The doctors and staff at the MedStar Heart & Vascular Institute understand that women may face unique health challenges when it comes to heart care and preventing heart disease. Heart disease claims more women’s lives than cancer, chronic lung disease, Alzheimer’s disease, and accidents combined.
Women face more serious cardiovascular effects from diabetes, which is more common among women. Their risk for heart disease increases after menopause as their estrogen levels decline. Before that, estrogen provides some protection against the effects of high cholesterol, a common factor in heart disease.
Symptoms of Women's Heart Disease
Heart disease symptoms are different for women than men. They are subtler in nature and sometimes hard to identify. For example, women rarely experience crushing chest pain. Rather, women describe a fullness or discomfort in the chest, isolated discomfort in the jaw, or pain in the left or right arm or abdomen. Women also experience difficulty finishing typical activities either at work or at home without extreme shortness of breath, and they often report feeling exceedingly tired.
Because many women brush off their symptoms as not significant, they are more likely to have a silent heart attack or die during their first heart attack. Therefore, it is exceedingly important for women to understand the symptoms of heart disease and to know their risk factors. The following "ABCs of Women's Heart Disease Symptoms" should help identify the symptoms of heart disease in women.
- Angina: chest discomfort or fullness
- Blackouts or fainting
- Breathlessness: experienced during activities or waking up breathless at night
- Chronic fatigue: an inability to complete routine activities
- Dizziness: this can indicate irregular heartbeats, or arrhythmias
- Edema: swelling, particularly of the lower legs and ankles
- Fluttering heartbeats: palpations, rapid heartbeats that may cause pain or difficulty breathing
- Gastric upset: nausea or vomiting, unrelated to diet, indigestion or abdominal pain
If you experience any of these symptoms frequently (about once a day), see a physician—the symptoms are serious and should not be ignored. Keep notes about when the symptoms occur, what triggers them, and what, if anything, relieves them. It also is helpful to make a list of past treatment and all medications you are currently taking.
At MedStar Heart Institute & Vascular Institute, our cardiologists focus on women and women’s health care. We know that women need a specialized approach to their cardiac health, so our women’s cardiovascular program focuses on early assessment of your risk for heart disease and working with you to correct those risk factors. We believe that with the right care, you can largely prevent heart disease.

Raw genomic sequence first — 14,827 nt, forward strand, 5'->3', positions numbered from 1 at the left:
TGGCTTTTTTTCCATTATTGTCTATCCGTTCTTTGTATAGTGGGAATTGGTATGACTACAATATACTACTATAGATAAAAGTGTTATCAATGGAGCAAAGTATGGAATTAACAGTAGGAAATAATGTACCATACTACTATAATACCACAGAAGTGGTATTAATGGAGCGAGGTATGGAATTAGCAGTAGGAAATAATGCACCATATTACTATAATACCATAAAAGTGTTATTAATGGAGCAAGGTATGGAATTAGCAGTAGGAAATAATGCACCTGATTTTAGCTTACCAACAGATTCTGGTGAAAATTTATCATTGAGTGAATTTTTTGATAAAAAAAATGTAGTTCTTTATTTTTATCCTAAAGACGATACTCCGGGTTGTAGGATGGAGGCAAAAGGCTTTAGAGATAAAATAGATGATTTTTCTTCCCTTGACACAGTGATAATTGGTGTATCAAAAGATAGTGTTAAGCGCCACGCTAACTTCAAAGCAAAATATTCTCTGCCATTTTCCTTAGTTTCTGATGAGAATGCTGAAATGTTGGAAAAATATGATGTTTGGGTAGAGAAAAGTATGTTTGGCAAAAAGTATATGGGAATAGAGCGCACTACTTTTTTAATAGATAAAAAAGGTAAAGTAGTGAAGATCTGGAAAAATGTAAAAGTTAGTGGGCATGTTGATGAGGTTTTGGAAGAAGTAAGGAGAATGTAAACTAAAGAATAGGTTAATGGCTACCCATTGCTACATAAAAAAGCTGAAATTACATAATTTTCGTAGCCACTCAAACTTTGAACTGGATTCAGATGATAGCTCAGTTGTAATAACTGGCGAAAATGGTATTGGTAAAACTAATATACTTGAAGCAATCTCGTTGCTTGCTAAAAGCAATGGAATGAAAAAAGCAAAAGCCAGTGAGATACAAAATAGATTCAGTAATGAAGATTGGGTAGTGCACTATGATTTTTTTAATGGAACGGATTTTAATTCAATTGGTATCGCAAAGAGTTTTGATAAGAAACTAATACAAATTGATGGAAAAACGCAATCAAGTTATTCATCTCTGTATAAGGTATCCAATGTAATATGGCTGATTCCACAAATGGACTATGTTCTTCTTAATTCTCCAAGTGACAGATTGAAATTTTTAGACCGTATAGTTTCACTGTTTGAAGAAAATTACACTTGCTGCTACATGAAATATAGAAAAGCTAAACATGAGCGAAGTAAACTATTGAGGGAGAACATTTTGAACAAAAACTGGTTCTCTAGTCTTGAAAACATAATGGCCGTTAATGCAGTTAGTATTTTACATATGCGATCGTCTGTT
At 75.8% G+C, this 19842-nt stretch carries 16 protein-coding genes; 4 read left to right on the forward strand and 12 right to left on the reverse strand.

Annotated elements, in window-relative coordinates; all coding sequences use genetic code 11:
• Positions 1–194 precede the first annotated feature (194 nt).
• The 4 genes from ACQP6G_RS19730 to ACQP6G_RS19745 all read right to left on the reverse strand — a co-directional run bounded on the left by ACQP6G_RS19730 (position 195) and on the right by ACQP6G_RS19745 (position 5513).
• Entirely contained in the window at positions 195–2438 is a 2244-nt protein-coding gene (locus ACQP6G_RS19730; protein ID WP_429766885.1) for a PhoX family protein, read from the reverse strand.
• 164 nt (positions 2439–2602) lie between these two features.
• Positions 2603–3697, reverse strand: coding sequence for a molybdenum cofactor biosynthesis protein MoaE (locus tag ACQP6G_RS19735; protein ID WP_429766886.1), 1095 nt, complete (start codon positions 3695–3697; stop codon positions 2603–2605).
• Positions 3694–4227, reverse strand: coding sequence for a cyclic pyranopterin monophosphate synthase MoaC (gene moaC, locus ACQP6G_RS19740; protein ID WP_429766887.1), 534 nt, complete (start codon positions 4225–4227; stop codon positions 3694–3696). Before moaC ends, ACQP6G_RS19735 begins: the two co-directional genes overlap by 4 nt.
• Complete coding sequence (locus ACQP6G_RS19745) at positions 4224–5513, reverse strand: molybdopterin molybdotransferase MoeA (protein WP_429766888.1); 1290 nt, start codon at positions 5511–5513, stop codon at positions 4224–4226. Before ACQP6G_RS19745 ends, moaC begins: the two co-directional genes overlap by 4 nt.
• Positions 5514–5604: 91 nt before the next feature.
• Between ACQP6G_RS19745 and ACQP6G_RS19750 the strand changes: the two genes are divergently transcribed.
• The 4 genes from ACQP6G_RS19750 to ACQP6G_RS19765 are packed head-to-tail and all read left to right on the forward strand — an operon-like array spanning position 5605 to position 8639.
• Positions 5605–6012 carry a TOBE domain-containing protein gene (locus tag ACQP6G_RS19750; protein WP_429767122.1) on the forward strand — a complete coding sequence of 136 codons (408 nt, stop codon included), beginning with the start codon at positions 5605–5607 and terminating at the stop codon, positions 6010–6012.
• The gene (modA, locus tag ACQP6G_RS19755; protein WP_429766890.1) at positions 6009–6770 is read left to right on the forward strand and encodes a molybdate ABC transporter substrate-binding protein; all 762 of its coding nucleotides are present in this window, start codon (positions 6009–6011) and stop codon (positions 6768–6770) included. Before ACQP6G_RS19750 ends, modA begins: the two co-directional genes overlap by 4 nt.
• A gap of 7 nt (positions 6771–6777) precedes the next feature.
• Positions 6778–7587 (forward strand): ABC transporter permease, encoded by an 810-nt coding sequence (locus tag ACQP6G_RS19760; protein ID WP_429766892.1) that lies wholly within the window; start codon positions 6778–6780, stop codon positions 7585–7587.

To learn more about your personal heart disease risk, take this five-minute quiz designed just for women.
Heart Disease Prevention for Women
There are steps you can take today to prevent heart disease. Here are some ways you can stay healthy:
- Identify behaviors that contribute to your risk (smoking, unhealthy diet, lack of exercise)
- Ask your physician about your numbers (blood pressure, cholesterol, glucose, body mass index (BMI)
- Learn about your family history
- Discuss all of the above with your physician
If you discover that you are at risk for heart disease or are diagnosed with heart disease, the Heart Institute’s cardiologists will partner with you to achieve the best outcomes possible.
Heart Disease and African American Women Learn More
African-American women are at greater risk for heart disease than Caucasian women. In fact, the death rate from heart disease is 35 percent higher among African-American women than among their Caucasian counterparts. Why? The medical community has no easy answers. The first step is knowledge and understanding of specific risk factors and how they relate to heart disease for African-American women. These may include:
- Two-thirds of all African-American women are either overweight or obese.
- The fastest-growing risk factor for heart disease in this country is more prevalent among African-American women than Caucasian women.
- Nine percent of Caucasian women between the ages of 45 and 54 have diabetes, compared to 15 percent of African-American women.
- The difference is even higher between the ages 55 and 64, where 15 percent of Caucasians have diabetes compared to 30 percent for their African-American counterparts.
- The death rate from diabetes is 167 percent higher for African-American than Caucasian women.
- High Blood Pressure
- Even a slightly high level doubles the risk of heart disease, making the heart work harder to get the job done.
- Twice as many African-American women have high blood pressure as Caucasian women, significantly increasing the risk of heart disease.
- Diet, lifestyle, and exercise all factor into high blood pressure rates.